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Personality rights from Amitabh Bachchan to Sushant Singh to Anil Kapoor: Indian and Global View Point

The case discussing the posthumous personality rights of Sushant Singh Rajput:

With the passing of the recent judgment in Krishna Kishore Singh Vs. Sarla A Saraogi & Ors., the ambit of personality rights, more specifically ‘posthumous’ personality rights has been narrowed down.

While in various cases, Indian Courts have been proactive in protecting the personality rights of aggrieved celebrities, the law laid down on personality rights in the recent Krishna Kishore Singh’s case (supra) has narrowed down the extent of protection and ambit of such rights.

In Krishna Kishore Singh’s case, the father of late actor Sushant Singh Rajput approached the High Court of Delhi seeking an injunction against the streaming of the movie ‘Nyay: The Justice’ which was based on the life of the late actor and the subsequent police investigation and trial that followed. As per the later actor’s father, the said movie was released without permission from him or the legal representatives of the deceased. The suit sought a decree of permanent injunction, restraining the defendants and all others from using Sushant Singh Rajput’s name, caricature or lifestyle in any projects or films without his prior permission, alleging that any such effort would infringe the personality rights of Sushant Singh Rajput and also, cause deception in the minds of the public.

Interestingly, the Hon’ble Court held that the reliefs sought in the plaint were entirely with respect to Sushant Singh Rajput. The rights that the prayers in the suit seek to protect and the rights of privacy, publicity and personality which vested in Sushant Singh Rajput. It was held that no relief, on any right which vested in him, finds a place in the plaint. The Court further opined that the rights ventilated in the plaint, that is, the right to privacy, the right to publicity and the personality rights which vested in Sushant Singh Rajput, were not heritable. They died with his death. The said rights, therefore, did not survive for espousal by Mr. Kishore.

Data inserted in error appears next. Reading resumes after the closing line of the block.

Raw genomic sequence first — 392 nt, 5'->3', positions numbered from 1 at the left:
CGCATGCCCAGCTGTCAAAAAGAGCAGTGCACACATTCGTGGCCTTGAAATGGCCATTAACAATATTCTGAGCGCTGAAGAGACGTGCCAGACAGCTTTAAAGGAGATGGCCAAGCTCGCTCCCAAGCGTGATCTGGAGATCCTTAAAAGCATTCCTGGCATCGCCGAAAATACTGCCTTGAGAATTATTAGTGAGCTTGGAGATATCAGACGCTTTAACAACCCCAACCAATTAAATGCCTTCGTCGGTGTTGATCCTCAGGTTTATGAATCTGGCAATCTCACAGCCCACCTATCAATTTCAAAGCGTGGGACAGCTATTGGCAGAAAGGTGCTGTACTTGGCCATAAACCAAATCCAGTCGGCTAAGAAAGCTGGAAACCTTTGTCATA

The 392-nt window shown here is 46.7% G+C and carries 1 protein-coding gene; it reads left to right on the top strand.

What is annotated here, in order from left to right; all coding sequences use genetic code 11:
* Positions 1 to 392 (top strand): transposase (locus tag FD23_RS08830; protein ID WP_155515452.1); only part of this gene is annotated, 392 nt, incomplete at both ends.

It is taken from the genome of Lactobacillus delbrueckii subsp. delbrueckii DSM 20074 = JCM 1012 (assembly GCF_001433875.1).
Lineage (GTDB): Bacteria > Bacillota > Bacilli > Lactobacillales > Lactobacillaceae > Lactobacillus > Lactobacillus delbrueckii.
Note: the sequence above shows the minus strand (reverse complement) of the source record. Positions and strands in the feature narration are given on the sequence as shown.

The Court also opined that the information contained, and shown, in the impugned film, was entirely derived from items that featured in the media and, therefore, constituted publicly available information. In making a film on the basis thereof, it could not, therefore, be said that the filmmakers had violated any right of Sushant Singh Rajput, much less of his father, especially as the said information had not been questioned or challenged when it appeared in the media, either by Sushant Singh Rajput or by his father.

This opinion of the Court is in line with the judgment of the Madras High Court in Deepa Jayakumar vs A.L. Vijay which held that the personality, publicity and privacy rights of an individual come to an end after their lifetime.

The global perspective regarding the enforceability of publicity rights after a person’s death is different in different jurisdictions. For instance, in California and New York, the rights are held to be not heritable and unenforceable after the death of the person but Washington and Indiana jurisdictions hold that publicity rights survive the individual’s death.

Source: Barandbench

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